Fertiliser expenditure is usually the largest outgoing after mortgage payments, which are currently lifting to levels not seen for close on thirty years.

Fertiliser costs have already risen dramatically, particularly that of manufactured imported high analysis products.

With a drop in the cost of international shipping a significant reduction could be expected however historically prices have declined far more slowly than they have risen.

This means that without cutting fertiliser inputs there will be, for some, serious pressure on farm profitability, the difference between costs and income, this season.

The question for many will be how little fertiliser can be applied this autumn without risking lower levels of pasture and crop production.

It’s a question there’s no easy answer to because of the number of factors involved.  Historic inputs which are reflected in soil test figures are important.

In situations where higher than maintenance inputs over many years have been the norm not applying fertiliser this autumn is unlikely to significantly reduce pasture growth over winter and early next spring unless there is a reliance on synthetic nitrogen.

The other factor often disregarded is the physical structure of the soil.  With over 5,000kgN/ha held in the top 25cm of most pastoral soils there’s no shortage of nitrogen.

Its availability for plant uptake that’s the issue and the amount and depth of crumb will largely dictate the amount plants can utilise.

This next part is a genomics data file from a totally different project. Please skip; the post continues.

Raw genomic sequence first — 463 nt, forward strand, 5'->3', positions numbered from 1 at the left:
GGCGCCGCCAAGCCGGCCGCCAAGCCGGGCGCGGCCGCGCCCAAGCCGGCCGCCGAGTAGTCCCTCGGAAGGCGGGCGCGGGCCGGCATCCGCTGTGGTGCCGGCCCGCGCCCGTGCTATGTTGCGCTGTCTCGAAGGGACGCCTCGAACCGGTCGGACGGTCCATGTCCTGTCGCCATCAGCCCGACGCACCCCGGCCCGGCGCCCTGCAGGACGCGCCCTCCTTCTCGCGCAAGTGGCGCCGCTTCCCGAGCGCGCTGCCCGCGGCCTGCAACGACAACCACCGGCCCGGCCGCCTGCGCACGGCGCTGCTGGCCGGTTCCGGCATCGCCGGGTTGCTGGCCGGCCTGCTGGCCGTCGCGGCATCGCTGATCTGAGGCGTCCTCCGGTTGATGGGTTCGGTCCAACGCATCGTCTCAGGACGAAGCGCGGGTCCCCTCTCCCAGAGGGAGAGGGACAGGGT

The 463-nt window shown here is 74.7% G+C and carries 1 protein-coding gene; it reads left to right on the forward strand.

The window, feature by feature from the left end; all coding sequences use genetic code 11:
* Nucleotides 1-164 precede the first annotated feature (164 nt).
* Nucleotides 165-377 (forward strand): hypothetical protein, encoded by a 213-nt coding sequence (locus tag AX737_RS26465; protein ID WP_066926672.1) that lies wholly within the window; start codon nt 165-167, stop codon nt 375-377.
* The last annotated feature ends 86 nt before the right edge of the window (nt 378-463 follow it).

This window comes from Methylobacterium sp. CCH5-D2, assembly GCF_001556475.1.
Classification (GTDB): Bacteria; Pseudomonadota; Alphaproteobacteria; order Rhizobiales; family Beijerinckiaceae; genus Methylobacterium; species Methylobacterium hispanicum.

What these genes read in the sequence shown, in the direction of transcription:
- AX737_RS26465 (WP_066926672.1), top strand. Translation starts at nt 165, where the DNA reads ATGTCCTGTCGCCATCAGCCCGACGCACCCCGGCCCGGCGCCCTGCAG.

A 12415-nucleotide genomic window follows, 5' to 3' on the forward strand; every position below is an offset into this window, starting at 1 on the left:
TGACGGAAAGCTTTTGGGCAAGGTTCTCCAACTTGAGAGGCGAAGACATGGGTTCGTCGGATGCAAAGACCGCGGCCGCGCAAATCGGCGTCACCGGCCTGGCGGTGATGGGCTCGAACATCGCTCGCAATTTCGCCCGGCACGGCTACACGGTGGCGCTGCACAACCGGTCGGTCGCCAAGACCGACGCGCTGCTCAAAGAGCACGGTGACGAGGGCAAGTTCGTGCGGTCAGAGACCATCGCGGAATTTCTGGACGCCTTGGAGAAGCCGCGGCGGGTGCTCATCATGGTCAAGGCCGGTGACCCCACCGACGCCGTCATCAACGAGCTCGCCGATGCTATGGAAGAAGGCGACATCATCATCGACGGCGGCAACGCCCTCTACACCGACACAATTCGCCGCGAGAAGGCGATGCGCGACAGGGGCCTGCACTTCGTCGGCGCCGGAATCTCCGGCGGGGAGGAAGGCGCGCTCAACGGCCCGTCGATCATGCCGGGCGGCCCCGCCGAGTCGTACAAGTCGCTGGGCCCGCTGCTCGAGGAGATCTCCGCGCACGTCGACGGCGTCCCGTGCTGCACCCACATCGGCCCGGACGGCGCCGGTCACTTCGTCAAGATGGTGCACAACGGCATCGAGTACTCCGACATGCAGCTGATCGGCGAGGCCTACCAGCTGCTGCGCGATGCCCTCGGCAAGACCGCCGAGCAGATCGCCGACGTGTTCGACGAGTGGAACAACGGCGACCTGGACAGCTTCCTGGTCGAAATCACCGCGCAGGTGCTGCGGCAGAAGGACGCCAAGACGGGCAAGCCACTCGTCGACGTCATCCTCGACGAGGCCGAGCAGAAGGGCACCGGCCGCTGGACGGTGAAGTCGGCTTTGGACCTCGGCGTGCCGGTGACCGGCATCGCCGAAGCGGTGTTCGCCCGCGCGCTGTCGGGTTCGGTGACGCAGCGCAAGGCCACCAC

As a rule of thumb the areas of the farm that are softest produce the most feed.  Compacted soils with poor root penetration grow the least and are slowest to recover in autumn.

There’s a low-cost long-term solution that all farmers, particularly where magnesium is an ongoing requirement, should consider.

Golden Bay dolomite has several unique qualities that make it worthy of serious consideration.

It is a powerful soil conditioner improving pore space in heavy clay-based soils while adding a little stickiness to light sandy soils.

Containing both magnesium and calcium carbonate an autumn application of typically 250kg/ha reduces the amount of lime that is required to maintain soil pH.

Magnesium helps with uptake of phosphorus by plants reducing the likelihood of growth being limited by  a lack of phosphorus between now and next summer.

Beneficial soil biology, earthworms along with microbes, respond positively to extra calcium and regular small inputs help with the digestion of dung, old root, and litter on and near the soil surface.

Dolomite has been regarded as an expensive form of magnesium, primarily because of the cost of cartage from Golden Bay, however much of the magnesium oxide used as an alternative comes from China, considerably further than from Golden Bay.

Dolomite need only be applied once a year, with autumn being ideal, to provide 12 month protection of animals from a magnesium deficiency.

The message from long term dairy clients is that cows down behind hedges at 5 in the morning have quickly become a thing of the past.

The requirement for dusting breaks on a daily basis is largely eliminated, as is the necessity to add large amounts of magnesium chloride or sulphate to drinking water.  Heavily dosed drinking water is unpalatable increasing the likelihood of animals drinking from puddles, and production being limited by a lack of clean fresh drinking water.

Dolomite is a natural product originally laid down on the floor of the ocean over millions of years.  With land movement it has become compacted and able to be mined in the same way as ag.lime.

Because it is finely ground the improvement in overall animal health is rapid with first time applicants noticing an improvement in pasture palatability within a month of application.

For a cost delivered to property call 0800 436 566 (0800 4DOLOMITE).

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